There's a moment about 40 minutes into the movie Chef that perfectly encapsulates our tortured relationship with privacy in the internet age. Carl Casper, the executive chef of a posh Brentwood bistro is savaged by food critic Ramsey Michel in his latest review. Carl (played by the film's writer and director, Jon Favreau of Swingers and Iron Man fame) loses control and against the advice of his friends, starts a Twitter feud with Michel, resulting in a public meltdown with Carl screaming at Michel in front of a hundred shocked onlookers.Read More
Last Tuesday, we all sat glued to our twitter feeds and livestreams as Apple wowed us with the iPhone 6 and 6 Plus and the Apple Watch. But if you paid close attention, you may have noticed that Apple didn’t just grace us with some fancy new baubles. They announced a third big reveal… every iTunes account holder was given a free copy of U2’s new album Songs of Innocence. I think Apple was hoping that everyone would be like “Oh, some free stuff. Free stuff is great. Thanks Apple!”
Instead, everyone freaked the hell out because while it was intended to be a nice gesture, it actually said a lot about how Apple (and every other tech company and even the government) views our right to privacy. Namely, that it doesn’t. The problem, of course, isn’t that Apple gave everyone a free copy of a new U2 album (which I’m sure is perfectly fine). It’s HOW they did it. They could have given iTunes users a link to the free download, but instead they went ahead and automatically downloaded the album onto your iPhone and iPad!
Just to reiterate. Apple downloaded an album onto your phone without your consent. If you haven’t already, go ahead and check your phone. I’ll wait. You should see a screen that looks a lot like this:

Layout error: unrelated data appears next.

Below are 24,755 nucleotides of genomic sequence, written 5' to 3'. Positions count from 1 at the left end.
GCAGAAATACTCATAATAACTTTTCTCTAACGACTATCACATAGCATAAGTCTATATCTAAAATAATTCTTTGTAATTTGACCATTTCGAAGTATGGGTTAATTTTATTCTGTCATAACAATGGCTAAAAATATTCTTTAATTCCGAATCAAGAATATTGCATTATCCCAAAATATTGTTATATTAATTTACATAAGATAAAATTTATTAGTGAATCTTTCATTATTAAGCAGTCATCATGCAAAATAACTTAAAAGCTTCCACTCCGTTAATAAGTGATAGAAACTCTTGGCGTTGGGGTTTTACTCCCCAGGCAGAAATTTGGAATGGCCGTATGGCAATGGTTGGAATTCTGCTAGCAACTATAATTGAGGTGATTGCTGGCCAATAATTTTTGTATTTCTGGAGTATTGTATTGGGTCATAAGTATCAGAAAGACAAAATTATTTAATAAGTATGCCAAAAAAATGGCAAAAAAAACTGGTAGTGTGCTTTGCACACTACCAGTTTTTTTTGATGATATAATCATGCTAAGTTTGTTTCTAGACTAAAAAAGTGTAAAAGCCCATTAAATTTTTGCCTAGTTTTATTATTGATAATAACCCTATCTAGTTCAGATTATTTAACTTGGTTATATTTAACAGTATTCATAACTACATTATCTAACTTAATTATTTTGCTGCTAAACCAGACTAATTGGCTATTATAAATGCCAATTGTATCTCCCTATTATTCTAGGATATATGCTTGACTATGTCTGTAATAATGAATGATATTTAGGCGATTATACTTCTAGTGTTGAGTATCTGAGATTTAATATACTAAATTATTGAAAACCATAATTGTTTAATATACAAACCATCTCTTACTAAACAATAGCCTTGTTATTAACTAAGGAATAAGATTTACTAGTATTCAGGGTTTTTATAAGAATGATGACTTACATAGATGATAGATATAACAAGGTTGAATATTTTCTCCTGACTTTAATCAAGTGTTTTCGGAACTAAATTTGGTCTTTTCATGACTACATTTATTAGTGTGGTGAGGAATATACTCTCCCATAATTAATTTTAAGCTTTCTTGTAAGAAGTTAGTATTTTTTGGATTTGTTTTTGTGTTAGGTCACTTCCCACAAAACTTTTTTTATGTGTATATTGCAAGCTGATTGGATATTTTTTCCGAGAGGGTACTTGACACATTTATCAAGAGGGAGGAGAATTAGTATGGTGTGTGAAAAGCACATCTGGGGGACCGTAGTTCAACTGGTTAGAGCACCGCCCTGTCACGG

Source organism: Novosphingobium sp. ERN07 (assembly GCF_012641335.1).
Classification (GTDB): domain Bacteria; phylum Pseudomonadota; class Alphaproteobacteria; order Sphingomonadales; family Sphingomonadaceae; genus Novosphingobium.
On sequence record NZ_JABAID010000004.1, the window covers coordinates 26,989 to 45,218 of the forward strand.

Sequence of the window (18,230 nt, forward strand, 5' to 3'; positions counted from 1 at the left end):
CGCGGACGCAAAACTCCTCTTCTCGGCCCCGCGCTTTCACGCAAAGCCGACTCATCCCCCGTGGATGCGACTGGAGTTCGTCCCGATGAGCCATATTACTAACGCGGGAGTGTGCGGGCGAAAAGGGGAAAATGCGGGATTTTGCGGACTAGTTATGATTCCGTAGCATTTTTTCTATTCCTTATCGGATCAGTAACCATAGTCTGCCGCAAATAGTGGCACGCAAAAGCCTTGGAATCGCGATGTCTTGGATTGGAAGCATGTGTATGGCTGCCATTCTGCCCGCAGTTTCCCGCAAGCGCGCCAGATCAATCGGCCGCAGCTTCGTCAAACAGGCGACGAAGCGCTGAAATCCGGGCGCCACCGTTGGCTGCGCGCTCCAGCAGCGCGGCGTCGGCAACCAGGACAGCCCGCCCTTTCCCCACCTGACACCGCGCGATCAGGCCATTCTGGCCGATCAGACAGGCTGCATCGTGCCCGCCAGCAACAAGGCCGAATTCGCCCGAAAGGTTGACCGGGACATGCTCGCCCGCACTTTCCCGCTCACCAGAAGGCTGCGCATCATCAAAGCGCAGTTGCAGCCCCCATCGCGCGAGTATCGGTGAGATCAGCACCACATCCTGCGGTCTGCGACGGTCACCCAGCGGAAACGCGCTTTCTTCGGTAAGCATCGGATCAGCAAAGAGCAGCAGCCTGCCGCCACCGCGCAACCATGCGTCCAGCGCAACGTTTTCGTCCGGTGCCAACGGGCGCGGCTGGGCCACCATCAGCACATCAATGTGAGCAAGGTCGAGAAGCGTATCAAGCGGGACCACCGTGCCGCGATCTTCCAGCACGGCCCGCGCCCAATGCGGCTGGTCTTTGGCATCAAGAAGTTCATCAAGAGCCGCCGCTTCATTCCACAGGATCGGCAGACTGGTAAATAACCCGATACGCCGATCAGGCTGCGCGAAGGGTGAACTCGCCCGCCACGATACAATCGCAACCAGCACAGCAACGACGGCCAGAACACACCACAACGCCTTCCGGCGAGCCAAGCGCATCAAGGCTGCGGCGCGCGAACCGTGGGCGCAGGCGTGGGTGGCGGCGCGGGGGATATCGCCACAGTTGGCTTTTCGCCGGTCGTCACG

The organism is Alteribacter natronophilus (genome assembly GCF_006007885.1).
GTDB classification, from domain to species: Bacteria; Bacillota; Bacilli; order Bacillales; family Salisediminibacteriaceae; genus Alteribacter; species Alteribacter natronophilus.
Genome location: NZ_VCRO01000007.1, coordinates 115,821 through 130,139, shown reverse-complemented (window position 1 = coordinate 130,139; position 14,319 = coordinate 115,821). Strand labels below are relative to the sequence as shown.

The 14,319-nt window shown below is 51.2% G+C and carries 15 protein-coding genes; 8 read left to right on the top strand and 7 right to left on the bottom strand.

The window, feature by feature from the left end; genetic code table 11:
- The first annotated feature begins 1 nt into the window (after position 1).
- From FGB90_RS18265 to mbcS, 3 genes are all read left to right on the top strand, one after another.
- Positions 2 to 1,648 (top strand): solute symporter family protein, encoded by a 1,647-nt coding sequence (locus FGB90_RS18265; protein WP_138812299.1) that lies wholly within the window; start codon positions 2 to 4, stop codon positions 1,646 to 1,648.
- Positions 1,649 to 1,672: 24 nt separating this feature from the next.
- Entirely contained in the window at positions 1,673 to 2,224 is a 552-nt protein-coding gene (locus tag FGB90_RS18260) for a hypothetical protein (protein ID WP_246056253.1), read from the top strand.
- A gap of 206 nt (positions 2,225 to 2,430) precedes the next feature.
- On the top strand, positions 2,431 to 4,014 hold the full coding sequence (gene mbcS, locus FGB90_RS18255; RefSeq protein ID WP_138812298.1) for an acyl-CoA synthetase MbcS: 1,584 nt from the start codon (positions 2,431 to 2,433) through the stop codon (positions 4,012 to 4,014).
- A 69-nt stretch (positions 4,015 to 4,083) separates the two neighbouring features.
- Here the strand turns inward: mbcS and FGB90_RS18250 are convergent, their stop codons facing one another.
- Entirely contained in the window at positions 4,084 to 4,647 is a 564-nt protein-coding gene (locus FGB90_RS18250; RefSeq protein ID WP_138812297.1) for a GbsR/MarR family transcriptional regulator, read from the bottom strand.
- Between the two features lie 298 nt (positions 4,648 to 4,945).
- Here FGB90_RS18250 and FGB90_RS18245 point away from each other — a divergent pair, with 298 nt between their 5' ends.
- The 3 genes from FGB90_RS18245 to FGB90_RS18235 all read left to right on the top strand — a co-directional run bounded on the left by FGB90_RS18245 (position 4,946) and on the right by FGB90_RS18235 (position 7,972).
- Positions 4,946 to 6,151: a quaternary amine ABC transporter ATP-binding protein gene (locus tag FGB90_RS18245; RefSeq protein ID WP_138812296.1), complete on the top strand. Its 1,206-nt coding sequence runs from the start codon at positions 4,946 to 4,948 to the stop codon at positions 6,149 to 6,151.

If you’re like me, you didn’t put it there. This intrusion concerns me because it's such a brazen statement about the state of privacy in this country. Between Facebook’s repeated privacy grabs and manipulations, and the NSAs long-storied collection of personal data, our individual privacy has been under aggressive assault for some time. This is just the latest - albeit a mostly benign - example.
Americans heavily prize their privacy, which makes it ground zero for parties that view individual privacy as a barrier to financial ascendancy or homeland security. These parties use the contentious legal status of privacy as leverage to intrude into your life without your consent. And believe it or not, privacy is a contentious issue... In fact, the Constitution does not mention privacy as a given right. Our modern understanding of the right to privacy is implied from other rights, specifically the 1st Amendment (right of belief), 3rd Amendment (privacy of the home), 4th Amendment (privacy of person and possessions), 5th Amendment (right against self-incrimination), 9th Amendment (no denial of other implicit rights), and the liberty clause of the 14th Amendment. These amendments all touch on privacy in their own way, but never address is explicitly. The Supreme Court calls these implications “penumbras” and “emanations.” That is, the right of privacy implicitly emanates from these other rights. And I think that lack of explicitness is why privacy is always a moving target.